S u m m a r y :
The face of Britain’s oldest complete skeleton has been revealed: the individual had blue eyes with dark skin and hair.
Meet Cheddar Man, the First British
Britain’s oldest complete skeleton, dating back to around 10,000 years ago and nicknamed ‘Cheddar Man’, now has a face thanks to more accurate scientific technique and methodology: the individual apparently had blue eyes, and dark, curly hair, and dark to black skin.
His remains were found back in 1903 in Gough’s Cave at Cheddar Gorge, Somerset, and has captured the attention of scientists ever since. Researchers have put forth a number of theories about his origin, physical appearance, and the evidence of previous populations that might have been conserved in him. They have attempted to reconstruct his story, and the new study constitutes the first one that has given a face to his name.
Blue Eyes, Not the Original Norm
The new findings challenge previous beliefs based on assumptions of a more reduced skin pigmentation, implying that this defining characteristic of northern Europeans is a much more recent occurrence.
Drilling A Hole in Cheddar Man’s Skull
The study was conducted by a team of researchers from University College London (UCL), Human Evolution and DNA experts from the Natural History Museum, together with prehistoric model makers; the discoveries were featured as a documentary entitled, First Brit: Secrets of the 10,000 Year Old Man. It is the one first whereby Cheddar Man’s DNA has been fully read. No other individual from Britain that is as old as him has had its genome sequenced before; a sufficient amount of his DNA was recovered as it was well-preserved, and the researchers collected it in few milligrams of bone powder recovered through drilling a 2mm hole in his skull. After the sequencing, the DNA was analysed to derive the physical characteristics of its owner. Then, using these results, model makers built a 3D skull with the help of a hi-tech scanner.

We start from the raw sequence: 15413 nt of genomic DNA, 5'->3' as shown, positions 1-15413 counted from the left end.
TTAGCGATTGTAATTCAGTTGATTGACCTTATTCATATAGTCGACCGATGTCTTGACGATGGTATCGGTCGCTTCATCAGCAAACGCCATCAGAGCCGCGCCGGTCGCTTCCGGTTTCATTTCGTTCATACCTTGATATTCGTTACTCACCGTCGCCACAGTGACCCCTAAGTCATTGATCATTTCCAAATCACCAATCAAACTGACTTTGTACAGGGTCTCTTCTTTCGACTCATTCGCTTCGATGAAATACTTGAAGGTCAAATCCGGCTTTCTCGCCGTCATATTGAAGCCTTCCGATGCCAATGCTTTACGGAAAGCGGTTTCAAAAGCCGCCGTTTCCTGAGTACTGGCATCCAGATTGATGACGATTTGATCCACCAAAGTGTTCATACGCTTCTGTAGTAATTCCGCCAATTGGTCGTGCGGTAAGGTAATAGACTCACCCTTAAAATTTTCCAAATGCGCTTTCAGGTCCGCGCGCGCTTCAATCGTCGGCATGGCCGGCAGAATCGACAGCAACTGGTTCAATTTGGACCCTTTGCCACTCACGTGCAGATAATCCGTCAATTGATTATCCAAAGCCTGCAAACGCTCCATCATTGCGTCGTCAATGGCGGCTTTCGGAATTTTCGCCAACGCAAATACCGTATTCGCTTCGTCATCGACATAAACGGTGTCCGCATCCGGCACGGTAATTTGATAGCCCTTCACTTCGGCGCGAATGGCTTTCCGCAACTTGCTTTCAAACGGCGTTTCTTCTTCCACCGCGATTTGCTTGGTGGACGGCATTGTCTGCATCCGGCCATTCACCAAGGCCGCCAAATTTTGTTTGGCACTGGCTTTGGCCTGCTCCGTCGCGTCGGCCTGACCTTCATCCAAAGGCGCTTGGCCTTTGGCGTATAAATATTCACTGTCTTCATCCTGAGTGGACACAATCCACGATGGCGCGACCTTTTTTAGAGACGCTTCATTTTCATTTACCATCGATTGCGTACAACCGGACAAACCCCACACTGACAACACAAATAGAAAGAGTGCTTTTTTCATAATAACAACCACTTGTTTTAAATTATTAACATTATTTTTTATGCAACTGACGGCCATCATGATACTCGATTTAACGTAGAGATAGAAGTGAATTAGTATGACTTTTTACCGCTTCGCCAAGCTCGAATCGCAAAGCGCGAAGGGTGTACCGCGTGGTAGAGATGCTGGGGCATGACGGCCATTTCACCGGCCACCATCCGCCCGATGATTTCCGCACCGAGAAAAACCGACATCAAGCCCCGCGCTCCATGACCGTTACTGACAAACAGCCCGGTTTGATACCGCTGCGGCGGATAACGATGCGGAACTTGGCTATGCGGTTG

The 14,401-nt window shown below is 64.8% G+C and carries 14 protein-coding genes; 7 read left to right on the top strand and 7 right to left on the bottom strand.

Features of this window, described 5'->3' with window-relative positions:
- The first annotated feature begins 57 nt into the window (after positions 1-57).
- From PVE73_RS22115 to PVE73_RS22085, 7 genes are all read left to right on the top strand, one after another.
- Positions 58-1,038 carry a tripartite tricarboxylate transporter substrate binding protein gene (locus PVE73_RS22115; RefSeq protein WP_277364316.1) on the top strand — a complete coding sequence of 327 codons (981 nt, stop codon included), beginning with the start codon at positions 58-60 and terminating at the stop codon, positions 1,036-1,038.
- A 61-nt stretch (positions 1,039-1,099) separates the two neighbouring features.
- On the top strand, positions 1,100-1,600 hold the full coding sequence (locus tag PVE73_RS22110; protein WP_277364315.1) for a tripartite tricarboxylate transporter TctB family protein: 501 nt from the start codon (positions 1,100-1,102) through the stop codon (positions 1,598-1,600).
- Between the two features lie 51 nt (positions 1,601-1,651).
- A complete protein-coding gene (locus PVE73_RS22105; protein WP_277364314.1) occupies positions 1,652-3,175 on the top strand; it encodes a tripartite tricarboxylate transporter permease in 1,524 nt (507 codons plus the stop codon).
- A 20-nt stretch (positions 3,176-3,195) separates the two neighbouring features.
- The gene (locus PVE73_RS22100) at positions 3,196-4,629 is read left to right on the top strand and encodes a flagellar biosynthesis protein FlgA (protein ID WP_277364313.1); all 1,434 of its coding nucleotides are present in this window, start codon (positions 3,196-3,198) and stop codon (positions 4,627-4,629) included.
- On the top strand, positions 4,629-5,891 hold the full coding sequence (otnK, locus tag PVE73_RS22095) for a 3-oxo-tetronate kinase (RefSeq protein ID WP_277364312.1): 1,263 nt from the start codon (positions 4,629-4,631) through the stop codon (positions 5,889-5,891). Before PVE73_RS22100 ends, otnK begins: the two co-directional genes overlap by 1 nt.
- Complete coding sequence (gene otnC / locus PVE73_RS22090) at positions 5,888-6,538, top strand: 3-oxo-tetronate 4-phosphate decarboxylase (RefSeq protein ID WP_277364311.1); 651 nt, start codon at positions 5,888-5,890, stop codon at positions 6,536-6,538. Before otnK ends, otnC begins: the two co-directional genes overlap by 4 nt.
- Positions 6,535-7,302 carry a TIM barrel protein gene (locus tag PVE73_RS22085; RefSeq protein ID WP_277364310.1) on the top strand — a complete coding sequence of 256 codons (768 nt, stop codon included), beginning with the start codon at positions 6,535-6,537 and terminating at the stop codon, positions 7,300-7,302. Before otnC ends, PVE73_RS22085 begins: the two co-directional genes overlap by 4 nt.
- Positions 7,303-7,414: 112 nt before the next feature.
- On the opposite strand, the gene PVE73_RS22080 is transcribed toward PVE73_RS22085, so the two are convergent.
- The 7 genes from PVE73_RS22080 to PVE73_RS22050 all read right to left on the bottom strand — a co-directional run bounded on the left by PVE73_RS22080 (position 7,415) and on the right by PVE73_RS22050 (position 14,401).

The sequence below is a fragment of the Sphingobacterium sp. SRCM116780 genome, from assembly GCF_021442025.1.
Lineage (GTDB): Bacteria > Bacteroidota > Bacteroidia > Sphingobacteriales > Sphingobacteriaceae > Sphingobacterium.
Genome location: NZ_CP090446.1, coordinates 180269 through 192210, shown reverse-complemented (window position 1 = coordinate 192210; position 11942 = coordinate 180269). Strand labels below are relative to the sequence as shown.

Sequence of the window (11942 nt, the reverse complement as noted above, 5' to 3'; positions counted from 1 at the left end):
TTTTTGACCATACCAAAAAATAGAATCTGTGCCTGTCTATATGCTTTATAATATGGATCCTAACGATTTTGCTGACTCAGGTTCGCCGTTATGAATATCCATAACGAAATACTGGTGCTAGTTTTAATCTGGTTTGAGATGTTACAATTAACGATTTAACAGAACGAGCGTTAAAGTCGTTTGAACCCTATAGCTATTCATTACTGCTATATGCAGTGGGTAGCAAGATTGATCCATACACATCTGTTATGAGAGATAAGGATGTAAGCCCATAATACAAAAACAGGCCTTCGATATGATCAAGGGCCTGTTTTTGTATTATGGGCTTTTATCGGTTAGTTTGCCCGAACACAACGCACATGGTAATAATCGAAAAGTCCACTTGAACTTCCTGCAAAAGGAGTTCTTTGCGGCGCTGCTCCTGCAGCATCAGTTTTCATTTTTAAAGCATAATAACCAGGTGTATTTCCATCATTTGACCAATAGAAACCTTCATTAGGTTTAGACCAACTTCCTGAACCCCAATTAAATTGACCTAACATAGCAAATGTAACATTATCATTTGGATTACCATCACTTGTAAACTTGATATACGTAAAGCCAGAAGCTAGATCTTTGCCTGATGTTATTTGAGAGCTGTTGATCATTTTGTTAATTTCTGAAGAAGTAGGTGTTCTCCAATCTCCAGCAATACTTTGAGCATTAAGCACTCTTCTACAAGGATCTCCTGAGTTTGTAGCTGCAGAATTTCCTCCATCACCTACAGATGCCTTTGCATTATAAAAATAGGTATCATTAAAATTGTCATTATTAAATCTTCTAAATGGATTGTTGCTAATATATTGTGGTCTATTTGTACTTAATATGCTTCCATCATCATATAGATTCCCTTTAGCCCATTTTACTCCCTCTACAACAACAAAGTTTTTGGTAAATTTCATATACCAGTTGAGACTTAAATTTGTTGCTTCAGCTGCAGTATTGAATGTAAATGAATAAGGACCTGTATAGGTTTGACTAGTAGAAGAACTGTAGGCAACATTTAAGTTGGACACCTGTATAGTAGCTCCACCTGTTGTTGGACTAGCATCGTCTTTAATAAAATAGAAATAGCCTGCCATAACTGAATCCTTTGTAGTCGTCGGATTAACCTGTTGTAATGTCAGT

“Cheddar Man’s genetic profile places him with several other Mesolithic-era Europeans from Spain, Hungary and Luxembourg whose DNA has already been analysed. These ‘Western Hunter-Gatherers’ migrated into Europe at the end of the last ice age and the group included Cheddar Man’s ancestors,” explains study author Mark Thomas.
This population can be traced in about 10% of indigenous British ancestry.
A Remarkable Achievement
“I first studied ‘Cheddar Man’ more than 40 years ago, but could never have believed that we would one day have his whole genome—the oldest British one to date! To go beyond what the bones tell us and get a scientifically based picture of what he actually looked like is a remarkable (and from the results quite surprising!) achievement,” says research leader, Chris Stringer.